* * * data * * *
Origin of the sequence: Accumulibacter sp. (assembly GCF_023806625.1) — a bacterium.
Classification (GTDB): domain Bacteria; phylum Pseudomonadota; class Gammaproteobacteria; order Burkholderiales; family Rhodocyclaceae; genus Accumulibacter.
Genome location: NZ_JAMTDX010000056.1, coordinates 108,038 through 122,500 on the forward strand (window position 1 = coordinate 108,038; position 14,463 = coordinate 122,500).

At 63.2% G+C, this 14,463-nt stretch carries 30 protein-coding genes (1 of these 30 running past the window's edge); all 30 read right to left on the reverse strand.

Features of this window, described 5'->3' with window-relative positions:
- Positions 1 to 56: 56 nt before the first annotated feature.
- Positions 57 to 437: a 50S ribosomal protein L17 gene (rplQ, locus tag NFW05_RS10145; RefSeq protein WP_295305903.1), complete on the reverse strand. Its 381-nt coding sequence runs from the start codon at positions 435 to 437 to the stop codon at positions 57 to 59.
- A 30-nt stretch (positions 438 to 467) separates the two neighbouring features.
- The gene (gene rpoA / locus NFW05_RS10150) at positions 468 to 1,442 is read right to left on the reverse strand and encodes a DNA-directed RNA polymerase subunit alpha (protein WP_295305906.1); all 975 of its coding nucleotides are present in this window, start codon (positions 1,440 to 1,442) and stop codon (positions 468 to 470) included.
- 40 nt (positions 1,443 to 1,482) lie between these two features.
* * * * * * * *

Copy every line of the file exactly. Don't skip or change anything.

Origin of the sequence: Accumulibacter sp. (assembly GCF_023806625.1) — a bacterium.
Classification (GTDB): domain Bacteria; phylum Pseudomonadota; class Gammaproteobacteria; order Burkholderiales; family Rhodocyclaceae; genus Accumulibacter.
Genome location: NZ_JAMTDX010000056.1, coordinates 108,038 through 122,500 on the forward strand (window position 1 = coordinate 108,038; position 14,463 = coordinate 122,500).

At 63.2% G+C, this 14,463-nt stretch carries 30 protein-coding genes (1 of these 30 running past the window's edge); all 30 read right to left on the reverse strand.

Features of this window, described 5'->3' with window-relative positions:
- Positions 1 to 56: 56 nt before the first annotated feature.
- Positions 57 to 437: a 50S ribosomal protein L17 gene (rplQ, locus tag NFW05_RS10145; RefSeq protein WP_295305903.1), complete on the reverse strand. Its 381-nt coding sequence runs from the start codon at positions 435 to 437 to the stop codon at positions 57 to 59.
- A 30-nt stretch (positions 438 to 467) separates the two neighbouring features.
- The gene (gene rpoA / locus NFW05_RS10150) at positions 468 to 1,442 is read right to left on the reverse strand and encodes a DNA-directed RNA polymerase subunit alpha (protein WP_295305906.1); all 975 of its coding nucleotides are present in this window, start codon (positions 1,440 to 1,442) and stop codon (positions 468 to 470) included.
- 40 nt (positions 1,443 to 1,482) lie between these two features.